BEAM is built on Mimblewimble, a very elegant protocol that allows for both confidentiality and scalability. Transaction amount, sender and receiver are hidden using Confidential Transactions, and there are no “addresses” in the system — each user just holds private keys to the UTXOs she owns.
Privacy in BEAM is enabled by default. Actually, there are no “open” transactions at all. Reading the blockchain would not yield any information to the observer.
In addition to Mimblewimble’s default privacy, BEAM also implements Dandelion a networking policy which significantly improves anonymity. Dandelion prevents someone observing the network traffic to infer any valuable information.
In BEAM, the Mimblewimble cut-through mechanism is used to keep the blockchain small. The cut-through removes all the intermediate states of UTXOs, essentially leaving only unspent outputs on the blockchain. Thus, the blockchain size growth not with the number of transactions, but with the number of UTXOs, which is much slower.
We estimate that BEAM Blockchain size will be around 30% of Bitcoin’s, so the blockchain size should be below 70GB when Beam reaches Bitcoin’s scale, making it possible to run a full node on smaller devices. We are actively researching additional improvements to Mimblewimble to make the blockchain even smaller (see Eliminating Transaction Kernels)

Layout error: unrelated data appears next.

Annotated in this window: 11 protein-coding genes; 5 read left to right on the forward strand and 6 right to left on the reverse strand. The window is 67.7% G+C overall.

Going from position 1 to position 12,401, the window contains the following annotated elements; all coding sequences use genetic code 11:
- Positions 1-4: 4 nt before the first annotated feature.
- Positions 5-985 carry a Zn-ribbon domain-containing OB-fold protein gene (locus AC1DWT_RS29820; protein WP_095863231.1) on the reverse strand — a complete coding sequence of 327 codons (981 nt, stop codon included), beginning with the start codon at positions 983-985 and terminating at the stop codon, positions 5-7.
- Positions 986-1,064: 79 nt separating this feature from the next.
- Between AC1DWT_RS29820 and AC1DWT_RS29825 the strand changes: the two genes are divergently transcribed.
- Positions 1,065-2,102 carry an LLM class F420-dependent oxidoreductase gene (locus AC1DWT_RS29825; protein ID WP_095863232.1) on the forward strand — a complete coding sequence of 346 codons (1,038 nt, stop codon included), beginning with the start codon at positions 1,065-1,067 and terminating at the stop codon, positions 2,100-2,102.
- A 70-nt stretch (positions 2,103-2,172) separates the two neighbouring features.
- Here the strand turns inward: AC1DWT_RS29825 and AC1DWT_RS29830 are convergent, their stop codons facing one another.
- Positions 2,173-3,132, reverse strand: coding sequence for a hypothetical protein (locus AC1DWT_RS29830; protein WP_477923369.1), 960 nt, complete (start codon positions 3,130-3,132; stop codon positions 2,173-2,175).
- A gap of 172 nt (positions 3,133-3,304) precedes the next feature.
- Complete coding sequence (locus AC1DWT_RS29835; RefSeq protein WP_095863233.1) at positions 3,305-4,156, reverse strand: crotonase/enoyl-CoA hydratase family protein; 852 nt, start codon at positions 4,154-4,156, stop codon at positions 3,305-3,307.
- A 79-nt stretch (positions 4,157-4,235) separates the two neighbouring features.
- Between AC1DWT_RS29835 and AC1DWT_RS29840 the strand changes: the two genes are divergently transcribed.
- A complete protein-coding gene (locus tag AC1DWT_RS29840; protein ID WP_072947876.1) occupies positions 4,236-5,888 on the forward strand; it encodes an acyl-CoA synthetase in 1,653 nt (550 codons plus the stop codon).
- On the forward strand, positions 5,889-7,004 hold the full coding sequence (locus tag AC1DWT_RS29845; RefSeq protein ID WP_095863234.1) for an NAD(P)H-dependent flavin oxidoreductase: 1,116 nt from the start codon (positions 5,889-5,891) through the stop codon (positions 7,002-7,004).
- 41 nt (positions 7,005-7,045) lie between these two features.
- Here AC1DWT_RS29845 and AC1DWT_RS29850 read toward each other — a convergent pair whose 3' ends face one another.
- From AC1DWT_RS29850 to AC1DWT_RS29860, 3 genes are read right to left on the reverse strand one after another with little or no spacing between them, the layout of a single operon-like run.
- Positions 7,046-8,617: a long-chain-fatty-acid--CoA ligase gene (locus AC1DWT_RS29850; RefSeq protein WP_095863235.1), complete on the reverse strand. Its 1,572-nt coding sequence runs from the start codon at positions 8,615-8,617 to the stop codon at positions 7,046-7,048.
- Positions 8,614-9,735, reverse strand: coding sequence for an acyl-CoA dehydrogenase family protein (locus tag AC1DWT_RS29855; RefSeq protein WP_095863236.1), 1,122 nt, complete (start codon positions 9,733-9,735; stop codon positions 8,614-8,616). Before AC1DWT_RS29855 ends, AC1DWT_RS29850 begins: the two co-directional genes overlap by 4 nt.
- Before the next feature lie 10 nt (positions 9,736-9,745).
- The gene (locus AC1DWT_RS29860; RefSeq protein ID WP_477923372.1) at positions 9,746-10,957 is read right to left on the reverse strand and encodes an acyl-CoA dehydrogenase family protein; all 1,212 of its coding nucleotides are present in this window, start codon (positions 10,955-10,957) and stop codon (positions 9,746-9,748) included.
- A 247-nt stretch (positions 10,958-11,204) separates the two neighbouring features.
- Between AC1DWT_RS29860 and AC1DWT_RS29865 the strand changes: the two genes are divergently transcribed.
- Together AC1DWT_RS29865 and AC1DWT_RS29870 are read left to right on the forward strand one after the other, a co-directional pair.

BEAM introduces the optional Auditability feature. BEAM users can create one or more Auditor keys that can be distributed to the parties of their choice, such as accountants, auditors, and even tax authorities. Using those keys, the auditing party can review the transactions recorded on the blockchain, and also verify that the list of transactions is complete. Auditability is strictly optional and cannot be enabled retrospectively. See more in “What is Auditability” below.
By implementing Mimblewimble, BEAM achieves excellent confidentiality and scalability, and our extensions to the protocol allow for excellent Auditability as well. We believe that BEAM has the features that any currency should strive to have if it has aspirations for wide adoption, and we are working hard to get there soon.